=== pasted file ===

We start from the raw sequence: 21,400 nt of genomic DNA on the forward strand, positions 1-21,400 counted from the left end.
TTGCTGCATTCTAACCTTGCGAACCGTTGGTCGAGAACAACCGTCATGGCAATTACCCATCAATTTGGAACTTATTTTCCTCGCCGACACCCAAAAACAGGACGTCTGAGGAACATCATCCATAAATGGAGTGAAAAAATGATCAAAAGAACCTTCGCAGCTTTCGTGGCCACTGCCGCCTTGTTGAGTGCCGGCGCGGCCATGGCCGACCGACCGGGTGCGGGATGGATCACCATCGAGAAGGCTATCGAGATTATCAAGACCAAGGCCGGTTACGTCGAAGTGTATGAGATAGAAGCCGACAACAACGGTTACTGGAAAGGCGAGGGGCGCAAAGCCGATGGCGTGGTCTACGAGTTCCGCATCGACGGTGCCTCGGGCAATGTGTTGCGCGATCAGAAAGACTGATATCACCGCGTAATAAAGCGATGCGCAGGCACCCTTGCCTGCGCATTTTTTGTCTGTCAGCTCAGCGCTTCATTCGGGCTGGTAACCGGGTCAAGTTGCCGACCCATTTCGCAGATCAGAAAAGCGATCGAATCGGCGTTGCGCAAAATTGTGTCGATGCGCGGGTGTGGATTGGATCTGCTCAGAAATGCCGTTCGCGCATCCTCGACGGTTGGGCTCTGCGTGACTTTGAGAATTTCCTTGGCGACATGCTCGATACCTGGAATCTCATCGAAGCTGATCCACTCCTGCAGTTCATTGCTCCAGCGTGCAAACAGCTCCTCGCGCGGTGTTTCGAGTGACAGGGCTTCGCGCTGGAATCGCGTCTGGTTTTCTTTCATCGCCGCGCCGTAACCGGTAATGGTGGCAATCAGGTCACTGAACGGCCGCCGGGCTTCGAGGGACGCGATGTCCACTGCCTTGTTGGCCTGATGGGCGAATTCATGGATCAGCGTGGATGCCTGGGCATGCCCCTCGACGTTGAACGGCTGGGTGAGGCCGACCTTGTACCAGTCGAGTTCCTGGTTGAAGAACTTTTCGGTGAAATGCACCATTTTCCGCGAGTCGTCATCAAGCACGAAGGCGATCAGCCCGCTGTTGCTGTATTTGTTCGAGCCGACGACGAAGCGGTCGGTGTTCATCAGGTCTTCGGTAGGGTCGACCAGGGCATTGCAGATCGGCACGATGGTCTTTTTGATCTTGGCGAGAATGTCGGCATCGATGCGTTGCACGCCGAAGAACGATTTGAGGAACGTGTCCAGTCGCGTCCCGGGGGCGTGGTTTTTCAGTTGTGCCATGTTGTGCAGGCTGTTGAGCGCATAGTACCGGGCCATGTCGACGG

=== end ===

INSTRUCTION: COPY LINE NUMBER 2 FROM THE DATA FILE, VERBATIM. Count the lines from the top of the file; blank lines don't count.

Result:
TTGCTGCATTCTAACCTTGCGAACCGTTGGTCGAGAACAACCGTCATGGCAATTACCCATCAATTTGGAACTTATTTTCCTCGCCGACACCCAAAAACAGGACGTCTGAGGAACATCATCCATAAATGGAGTGAAAAAATGATCAAAAGAACCTTCGCAGCTTTCGTGGCCACTGCCGCCTTGTTGAGTGCCGGCGCGGCCATGGCCGACCGACCGGGTGCGGGATGGATCACCATCGAGAAGGCTATCGAGATTATCAAGACCAAGGCCGGTTACGTCGAAGTGTATGAGATAGAAGCCGACAACAACGGTTACTGGAAAGGCGAGGGGCGCAAAGCCGATGGCGTGGTCTACGAGTTCCGCATCGACGGTGCCTCGGGCAATGTGTTGCGCGATCAGAAAGACTGATATCACCGCGTAATAAAGCGATGCGCAGGCACCCTTGCCTGCGCATTTTTTGTCTGTCAGCTCAGCGCTTCATTCGGGCTGGTAACCGGGTCAAGTTGCCGACCCATTTCGCAGATCAGAAAAGCGATCGAATCGGCGTTGCGCAAAATTGTGTCGATGCGCGGGTGTGGATTGGATCTGCTCAGAAATGCCGTTCGCGCATCCTCGACGGTTGGGCTCTGCGTGACTTTGAGAATTTCCTTGGCGACATGCTCGATACCTGGAATCTCATCGAAGCTGATCCACTCCTGCAGTTCATTGCTCCAGCGTGCAAACAGCTCCTCGCGCGGTGTTTCGAGTGACAGGGCTTCGCGCTGGAATCGCGTCTGGTTTTCTTTCATCGCCGCGCCGTAACCGGTAATGGTGGCAATCAGGTCACTGAACGGCCGCCGGGCTTCGAGGGACGCGATGTCCACTGCCTTGTTGGCCTGATGGGCGAATTCATGGATCAGCGTGGATGCCTGGGCATGCCCCTCGACGTTGAACGGCTGGGTGAGGCCGACCTTGTACCAGTCGAGTTCCTGGTTGAAGAACTTTTCGGTGAAATGCACCATTTTCCGCGAGTCGTCATCAAGCACGAAGGCGATCAGCCCGCTGTTGCTGTATTTGTTCGAGCCGACGACGAAGCGGTCGGTGTTCATCAGGTCTTCGGTAGGGTCGACCAGGGCATTGCAGATCGGCACGATGGTCTTTTTGATCTTGGCGAGAATGTCGGCATCGATGCGTTGCACGCCGAAGAACGATTTGAGGAACGTGTCCAGTCGCGTCCCGGGGGCGTGGTTTTTCAGTTGTGCCATGTTGTGCAGGCTGTTGAGCGCATAGTACCGGGCCATGTCGACGG